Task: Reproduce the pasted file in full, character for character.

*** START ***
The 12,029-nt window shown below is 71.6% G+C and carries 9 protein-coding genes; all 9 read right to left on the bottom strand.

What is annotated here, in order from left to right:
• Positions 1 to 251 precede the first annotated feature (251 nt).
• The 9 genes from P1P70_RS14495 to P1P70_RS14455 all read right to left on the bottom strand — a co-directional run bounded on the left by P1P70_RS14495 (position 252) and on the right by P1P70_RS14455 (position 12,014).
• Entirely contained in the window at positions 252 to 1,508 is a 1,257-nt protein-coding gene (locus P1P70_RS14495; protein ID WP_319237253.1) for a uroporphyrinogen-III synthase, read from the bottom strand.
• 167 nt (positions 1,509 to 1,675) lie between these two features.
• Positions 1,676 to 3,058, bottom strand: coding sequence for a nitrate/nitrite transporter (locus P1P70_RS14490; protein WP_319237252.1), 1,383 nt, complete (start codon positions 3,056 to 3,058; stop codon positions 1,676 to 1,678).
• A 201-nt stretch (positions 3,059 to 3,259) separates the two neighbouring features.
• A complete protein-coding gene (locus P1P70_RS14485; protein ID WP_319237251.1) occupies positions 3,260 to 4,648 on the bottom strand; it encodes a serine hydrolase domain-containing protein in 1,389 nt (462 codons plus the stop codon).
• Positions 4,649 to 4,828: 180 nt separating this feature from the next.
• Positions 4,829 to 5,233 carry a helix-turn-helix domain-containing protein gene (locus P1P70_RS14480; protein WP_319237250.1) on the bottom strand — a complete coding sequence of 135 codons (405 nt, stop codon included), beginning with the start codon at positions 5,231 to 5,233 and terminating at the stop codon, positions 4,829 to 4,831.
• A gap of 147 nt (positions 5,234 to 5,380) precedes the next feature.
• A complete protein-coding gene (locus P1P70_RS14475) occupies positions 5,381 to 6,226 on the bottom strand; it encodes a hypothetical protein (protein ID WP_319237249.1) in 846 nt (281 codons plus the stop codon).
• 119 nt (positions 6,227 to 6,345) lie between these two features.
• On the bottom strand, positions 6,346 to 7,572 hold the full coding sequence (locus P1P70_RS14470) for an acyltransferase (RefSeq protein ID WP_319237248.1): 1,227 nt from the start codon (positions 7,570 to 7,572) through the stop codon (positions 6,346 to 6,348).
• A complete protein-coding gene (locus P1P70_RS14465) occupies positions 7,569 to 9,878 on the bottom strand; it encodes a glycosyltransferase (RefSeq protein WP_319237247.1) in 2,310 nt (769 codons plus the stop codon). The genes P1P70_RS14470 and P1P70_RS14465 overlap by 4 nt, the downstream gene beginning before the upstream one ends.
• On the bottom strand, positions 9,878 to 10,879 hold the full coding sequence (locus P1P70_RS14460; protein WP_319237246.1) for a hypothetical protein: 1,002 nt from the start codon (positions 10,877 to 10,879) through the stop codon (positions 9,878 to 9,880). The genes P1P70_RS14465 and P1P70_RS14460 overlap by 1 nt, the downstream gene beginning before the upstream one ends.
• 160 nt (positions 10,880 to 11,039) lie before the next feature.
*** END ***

The 12,029-nt window shown below is 71.6% G+C and carries 9 protein-coding genes; all 9 read right to left on the bottom strand.

What is annotated here, in order from left to right:
• Positions 1 to 251 precede the first annotated feature (251 nt).
• The 9 genes from P1P70_RS14495 to P1P70_RS14455 all read right to left on the bottom strand — a co-directional run bounded on the left by P1P70_RS14495 (position 252) and on the right by P1P70_RS14455 (position 12,014).
• Entirely contained in the window at positions 252 to 1,508 is a 1,257-nt protein-coding gene (locus P1P70_RS14495; protein ID WP_319237253.1) for a uroporphyrinogen-III synthase, read from the bottom strand.
• 167 nt (positions 1,509 to 1,675) lie between these two features.
• Positions 1,676 to 3,058, bottom strand: coding sequence for a nitrate/nitrite transporter (locus P1P70_RS14490; protein WP_319237252.1), 1,383 nt, complete (start codon positions 3,056 to 3,058; stop codon positions 1,676 to 1,678).
• A 201-nt stretch (positions 3,059 to 3,259) separates the two neighbouring features.
• A complete protein-coding gene (locus P1P70_RS14485; protein ID WP_319237251.1) occupies positions 3,260 to 4,648 on the bottom strand; it encodes a serine hydrolase domain-containing protein in 1,389 nt (462 codons plus the stop codon).
• Positions 4,649 to 4,828: 180 nt separating this feature from the next.
• Positions 4,829 to 5,233 carry a helix-turn-helix domain-containing protein gene (locus P1P70_RS14480; protein WP_319237250.1) on the bottom strand — a complete coding sequence of 135 codons (405 nt, stop codon included), beginning with the start codon at positions 5,231 to 5,233 and terminating at the stop codon, positions 4,829 to 4,831.
• A gap of 147 nt (positions 5,234 to 5,380) precedes the next feature.
• A complete protein-coding gene (locus P1P70_RS14475) occupies positions 5,381 to 6,226 on the bottom strand; it encodes a hypothetical protein (protein ID WP_319237249.1) in 846 nt (281 codons plus the stop codon).
• 119 nt (positions 6,227 to 6,345) lie between these two features.
• On the bottom strand, positions 6,346 to 7,572 hold the full coding sequence (locus P1P70_RS14470) for an acyltransferase (RefSeq protein ID WP_319237248.1): 1,227 nt from the start codon (positions 7,570 to 7,572) through the stop codon (positions 6,346 to 6,348).
• A complete protein-coding gene (locus P1P70_RS14465) occupies positions 7,569 to 9,878 on the bottom strand; it encodes a glycosyltransferase (RefSeq protein WP_319237247.1) in 2,310 nt (769 codons plus the stop codon). The genes P1P70_RS14470 and P1P70_RS14465 overlap by 4 nt, the downstream gene beginning before the upstream one ends.
• On the bottom strand, positions 9,878 to 10,879 hold the full coding sequence (locus P1P70_RS14460; protein WP_319237246.1) for a hypothetical protein: 1,002 nt from the start codon (positions 10,877 to 10,879) through the stop codon (positions 9,878 to 9,880). The genes P1P70_RS14465 and P1P70_RS14460 overlap by 1 nt, the downstream gene beginning before the upstream one ends.
• 160 nt (positions 10,880 to 11,039) lie before the next feature.